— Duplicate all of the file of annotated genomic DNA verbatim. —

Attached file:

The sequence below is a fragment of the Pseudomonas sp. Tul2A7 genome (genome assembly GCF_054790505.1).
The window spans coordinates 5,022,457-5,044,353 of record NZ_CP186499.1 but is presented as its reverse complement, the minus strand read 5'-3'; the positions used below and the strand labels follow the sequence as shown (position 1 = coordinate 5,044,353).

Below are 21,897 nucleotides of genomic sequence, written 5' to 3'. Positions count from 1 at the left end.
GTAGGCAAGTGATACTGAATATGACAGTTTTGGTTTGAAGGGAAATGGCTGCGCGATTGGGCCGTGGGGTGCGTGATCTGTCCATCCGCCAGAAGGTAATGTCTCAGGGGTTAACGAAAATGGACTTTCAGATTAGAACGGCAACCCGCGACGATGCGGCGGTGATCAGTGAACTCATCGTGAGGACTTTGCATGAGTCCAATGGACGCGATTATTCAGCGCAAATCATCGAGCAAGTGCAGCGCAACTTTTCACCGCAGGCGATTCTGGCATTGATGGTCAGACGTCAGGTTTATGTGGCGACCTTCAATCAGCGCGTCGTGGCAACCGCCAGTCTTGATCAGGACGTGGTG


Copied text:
The sequence below is a fragment of the Pseudomonas sp. Tul2A7 genome (genome assembly GCF_054790505.1).
The window spans coordinates 5,022,457-5,044,353 of record NZ_CP186499.1 but is presented as its reverse complement, the minus strand read 5'-3'; the positions used below and the strand labels follow the sequence as shown (position 1 = coordinate 5,044,353).

Below are 21,897 nucleotides of genomic sequence, written 5' to 3'. Positions count from 1 at the left end.
GTAGGCAAGTGATACTGAATATGACAGTTTTGGTTTGAAGGGAAATGGCTGCGCGATTGGGCCGTGGGGTGCGTGATCTGTCCATCCGCCAGAAGGTAATGTCTCAGGGGTTAACGAAAATGGACTTTCAGATTAGAACGGCAACCCGCGACGATGCGGCGGTGATCAGTGAACTCATCGTGAGGACTTTGCATGAGTCCAATGGACGCGATTATTCAGCGCAAATCATCGAGCAAGTGCAGCGCAACTTTTCACCGCAGGCGATTCTGGCATTGATGGTCAGACGTCAGGTTTATGTGGCGACCTTCAATCAGCGCGTCGTGGCAACCGCCAGTCTTGATCAGGACGTGGTG